Sex, Ecology, Spirituality—The Great Chain of Being

After watching the movie Cloud Atlas, directed by Lana and Andy Wachowski and Tom Tykwer, I read an article in the New York Review of Books that reminded me that Lana Wachowski has been influenced by the philosopher Ken Wilber. Ken Wilber stands in relationship to Lana Wachowski as her philosophical muse in the same way that Joseph Campbell was to George Lucas, who based Star Wars on the “monomyth” described in The Hero of A Thousand Faces. In the case of Ken Wilber, his philosophical work that inspired Lana was Sex, Ecology, Spirituality. I was inspired by this connection as mentioned in the NY Review of Books to start reading the book, and decided to take some notes of some key passages as I go through it.

1. Introduction—The Web of Life and the Great Chain of Being

The first chapter deals with the modern ecological meme of the “Web of Life”, and how it is related to its philosophical forerunner in the Middle Ages called the Great Chain of Being.

What was the theory of the Great Chain of Being? There were 3 essential elements.



All phenomena in the material world (physiosphere), the living world of plants and animals (biosphere), and the world of the mind (noosphere) are manifestations of Spirit, and it is woven within each of them.




There are “no gaps” in nature, because everything is interwoven by being part of Spirit, the “continuum of being”.


3. There are gradations within the different worlds contained in Spirit, since some emergent properties exist in some that don’t appear in others (the physiosphere cannot reproduce, the biosphere cannot create language, etc.).

2. The Breakup of the Great Chain of Being—part 1

This occurred with the rise of modern science when the physiosphere of material world was seen not as infused with Spirit, but rather like a machine, one whose movements could be explained through the new laws of physics being developed by Galileo, Newton, and others.

However, there are two types of phenomena within the material world, one where time plays no fundamental role, which is described by classical mechanics, and one where “time’s arrow” is essential, which is described by thermodynamics. So not only was the physiosphere detached from Spirit, but the material world was now a machine, a machine that according to thermodynamics was winding down.

3. The Great Chain of Being becomes The Web of Life

With the work of Alfred Wallace and Charles Darwin on evolution through natural selection in the biosphere, there was a return to the 2nd idea of the Great Chain of Being, that there was a continuity of life in its various forms, one that would become the modern meme of the Web of Life in the science of ecology.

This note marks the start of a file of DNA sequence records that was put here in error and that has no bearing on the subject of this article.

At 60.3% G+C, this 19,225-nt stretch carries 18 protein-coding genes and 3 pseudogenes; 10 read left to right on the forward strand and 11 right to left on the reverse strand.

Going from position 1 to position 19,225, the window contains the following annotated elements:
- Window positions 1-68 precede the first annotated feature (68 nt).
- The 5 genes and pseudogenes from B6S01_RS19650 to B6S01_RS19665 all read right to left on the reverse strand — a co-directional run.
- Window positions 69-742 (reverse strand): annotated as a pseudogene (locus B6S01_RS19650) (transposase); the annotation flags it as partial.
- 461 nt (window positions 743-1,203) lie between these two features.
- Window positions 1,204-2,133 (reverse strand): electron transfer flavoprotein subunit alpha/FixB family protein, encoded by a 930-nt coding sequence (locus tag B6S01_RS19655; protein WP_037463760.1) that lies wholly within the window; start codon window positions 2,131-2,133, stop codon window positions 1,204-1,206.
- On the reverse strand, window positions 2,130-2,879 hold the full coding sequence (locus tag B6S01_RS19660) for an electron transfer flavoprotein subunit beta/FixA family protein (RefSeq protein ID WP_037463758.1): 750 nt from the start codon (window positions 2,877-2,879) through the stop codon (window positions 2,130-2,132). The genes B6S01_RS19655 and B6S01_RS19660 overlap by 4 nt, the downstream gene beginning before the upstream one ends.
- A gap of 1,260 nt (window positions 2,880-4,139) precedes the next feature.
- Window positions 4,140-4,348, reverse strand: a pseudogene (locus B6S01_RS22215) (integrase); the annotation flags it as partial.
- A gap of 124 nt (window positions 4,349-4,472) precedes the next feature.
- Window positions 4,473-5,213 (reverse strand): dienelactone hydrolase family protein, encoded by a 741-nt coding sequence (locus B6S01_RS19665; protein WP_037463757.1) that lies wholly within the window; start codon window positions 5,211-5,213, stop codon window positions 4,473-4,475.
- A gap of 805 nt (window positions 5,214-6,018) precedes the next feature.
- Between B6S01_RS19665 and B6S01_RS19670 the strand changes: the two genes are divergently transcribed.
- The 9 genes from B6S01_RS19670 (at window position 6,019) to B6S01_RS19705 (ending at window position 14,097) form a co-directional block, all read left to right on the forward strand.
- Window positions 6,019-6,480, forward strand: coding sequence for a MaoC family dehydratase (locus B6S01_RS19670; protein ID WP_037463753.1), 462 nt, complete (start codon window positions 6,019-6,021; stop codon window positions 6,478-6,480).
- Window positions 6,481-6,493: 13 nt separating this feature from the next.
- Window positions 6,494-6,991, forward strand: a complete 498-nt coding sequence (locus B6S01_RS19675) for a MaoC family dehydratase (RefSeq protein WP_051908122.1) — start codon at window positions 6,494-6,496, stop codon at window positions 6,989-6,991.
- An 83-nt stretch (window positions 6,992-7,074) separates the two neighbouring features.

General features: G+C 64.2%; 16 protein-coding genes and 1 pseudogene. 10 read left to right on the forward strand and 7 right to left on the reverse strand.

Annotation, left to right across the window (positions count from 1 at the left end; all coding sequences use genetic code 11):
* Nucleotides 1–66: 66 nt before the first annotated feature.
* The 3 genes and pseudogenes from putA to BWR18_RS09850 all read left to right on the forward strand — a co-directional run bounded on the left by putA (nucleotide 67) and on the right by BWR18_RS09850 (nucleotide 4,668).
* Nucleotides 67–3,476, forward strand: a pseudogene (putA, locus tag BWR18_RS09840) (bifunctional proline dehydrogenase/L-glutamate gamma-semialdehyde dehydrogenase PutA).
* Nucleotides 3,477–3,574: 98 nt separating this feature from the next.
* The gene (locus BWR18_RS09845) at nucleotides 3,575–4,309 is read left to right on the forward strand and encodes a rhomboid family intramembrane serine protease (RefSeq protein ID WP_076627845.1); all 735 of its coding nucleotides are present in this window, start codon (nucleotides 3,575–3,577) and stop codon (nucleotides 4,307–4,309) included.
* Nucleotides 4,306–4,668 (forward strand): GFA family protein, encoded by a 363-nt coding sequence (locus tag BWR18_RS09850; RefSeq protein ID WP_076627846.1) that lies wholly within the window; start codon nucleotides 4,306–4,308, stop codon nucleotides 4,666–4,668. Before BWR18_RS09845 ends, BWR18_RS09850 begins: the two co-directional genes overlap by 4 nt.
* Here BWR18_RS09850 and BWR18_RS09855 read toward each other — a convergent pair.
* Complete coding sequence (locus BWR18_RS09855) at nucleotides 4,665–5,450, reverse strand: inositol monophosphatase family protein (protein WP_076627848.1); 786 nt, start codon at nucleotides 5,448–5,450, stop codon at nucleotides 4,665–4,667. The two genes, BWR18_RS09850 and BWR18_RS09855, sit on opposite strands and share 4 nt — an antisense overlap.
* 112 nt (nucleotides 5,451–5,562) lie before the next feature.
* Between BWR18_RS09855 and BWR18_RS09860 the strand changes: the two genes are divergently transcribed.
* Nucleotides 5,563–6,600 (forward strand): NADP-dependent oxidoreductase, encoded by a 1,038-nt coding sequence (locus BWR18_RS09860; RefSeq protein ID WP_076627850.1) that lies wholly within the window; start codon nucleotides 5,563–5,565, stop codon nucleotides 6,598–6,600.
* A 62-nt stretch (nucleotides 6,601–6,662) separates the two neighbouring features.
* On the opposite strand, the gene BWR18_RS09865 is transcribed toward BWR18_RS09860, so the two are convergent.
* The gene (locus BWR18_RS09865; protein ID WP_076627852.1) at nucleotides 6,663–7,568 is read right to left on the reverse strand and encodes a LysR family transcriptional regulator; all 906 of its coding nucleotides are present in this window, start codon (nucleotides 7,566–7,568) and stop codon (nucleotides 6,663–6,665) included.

4. The Great Chain of Being becomes Unchained

Although the plenum of the Great Chain of Being was considered timeless, the theory of natural selection was added the idea of the possibility of the creation of new species that evolved from the old ones, sometimes with even greater complexity. The biosphere now had a direction, and it was winding up, not down like the physiosphere.

This sense that the biosphere and physiosphere had somehow parted ways was very disconcerting to scientists in the 18th and 19th centuries. There was also an attempt by some to separate the mind (noosphere) from the natural world, particularly in the works of Descartes. So the three realms that were together in the Great Chain of Being were now separated from each other.

5. Early Attempts at Unification

The attempts to re-unify these now separated realms of existence took several forms. The first was to reduce mind and body to matter (the materialists such as Hobbes, La Mettrie). The second was to elevate matter and bodies to the status of mind (the phenomenalism of Berkeley). There were other theories as well, but none were convincing as a way to close the gap between these worlds.

6. Reunification

Ken Wilber maintains that the sciences of complexity (systems theory, chaos theory, nonequilibrium thermodynamics) show that when purely material processes become very chaotic and far from equilibrium, they tend to escape that chaos by transforming into higher and more structured orders.

Thus these sciences show that the physical world, like the natural world, has a tendency over time to “wind up” as well. Evolutionary systems theory shows that the same patterns apply to the physiosphere, the biosphere, and the noosphere, so a unified worldview is now a possibility once again.

7. Conclusion

This portion of chapter 1 of Sex, Ecology, Spirituality called The Web of Life shows the evolution of the fracturing of the medieval worldview and the reestablishment of what is essentially the same unified worldview but with the language of modern science rather than that of faith.


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